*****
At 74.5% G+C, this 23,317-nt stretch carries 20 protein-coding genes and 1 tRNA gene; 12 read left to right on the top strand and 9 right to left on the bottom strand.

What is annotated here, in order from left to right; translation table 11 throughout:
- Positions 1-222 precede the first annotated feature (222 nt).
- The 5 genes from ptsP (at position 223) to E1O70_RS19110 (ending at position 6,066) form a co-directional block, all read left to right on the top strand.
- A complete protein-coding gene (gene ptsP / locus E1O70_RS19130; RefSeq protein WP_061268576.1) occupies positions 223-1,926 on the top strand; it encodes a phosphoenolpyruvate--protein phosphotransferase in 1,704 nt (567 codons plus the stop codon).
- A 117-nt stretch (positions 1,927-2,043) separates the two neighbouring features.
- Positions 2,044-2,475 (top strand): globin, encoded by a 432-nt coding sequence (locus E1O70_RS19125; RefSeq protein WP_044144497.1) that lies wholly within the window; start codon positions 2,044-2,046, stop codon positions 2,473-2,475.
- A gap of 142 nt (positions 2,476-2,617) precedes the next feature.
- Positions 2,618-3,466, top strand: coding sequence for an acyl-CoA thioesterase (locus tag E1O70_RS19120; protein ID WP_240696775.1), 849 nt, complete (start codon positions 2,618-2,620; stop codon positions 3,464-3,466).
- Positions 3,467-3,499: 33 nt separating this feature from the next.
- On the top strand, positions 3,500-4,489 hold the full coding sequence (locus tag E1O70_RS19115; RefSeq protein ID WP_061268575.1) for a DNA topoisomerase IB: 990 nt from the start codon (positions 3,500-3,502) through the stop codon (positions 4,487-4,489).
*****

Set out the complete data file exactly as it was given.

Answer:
At 74.5% G+C, this 23,317-nt stretch carries 20 protein-coding genes and 1 tRNA gene; 12 read left to right on the top strand and 9 right to left on the bottom strand.

What is annotated here, in order from left to right; translation table 11 throughout:
- Positions 1-222 precede the first annotated feature (222 nt).
- The 5 genes from ptsP (at position 223) to E1O70_RS19110 (ending at position 6,066) form a co-directional block, all read left to right on the top strand.
- A complete protein-coding gene (gene ptsP / locus E1O70_RS19130; RefSeq protein WP_061268576.1) occupies positions 223-1,926 on the top strand; it encodes a phosphoenolpyruvate--protein phosphotransferase in 1,704 nt (567 codons plus the stop codon).
- A 117-nt stretch (positions 1,927-2,043) separates the two neighbouring features.
- Positions 2,044-2,475 (top strand): globin, encoded by a 432-nt coding sequence (locus E1O70_RS19125; RefSeq protein WP_044144497.1) that lies wholly within the window; start codon positions 2,044-2,046, stop codon positions 2,473-2,475.
- A gap of 142 nt (positions 2,476-2,617) precedes the next feature.
- Positions 2,618-3,466, top strand: coding sequence for an acyl-CoA thioesterase (locus tag E1O70_RS19120; protein ID WP_240696775.1), 849 nt, complete (start codon positions 2,618-2,620; stop codon positions 3,464-3,466).
- Positions 3,467-3,499: 33 nt separating this feature from the next.
- On the top strand, positions 3,500-4,489 hold the full coding sequence (locus tag E1O70_RS19115; RefSeq protein ID WP_061268575.1) for a DNA topoisomerase IB: 990 nt from the start codon (positions 3,500-3,502) through the stop codon (positions 4,487-4,489).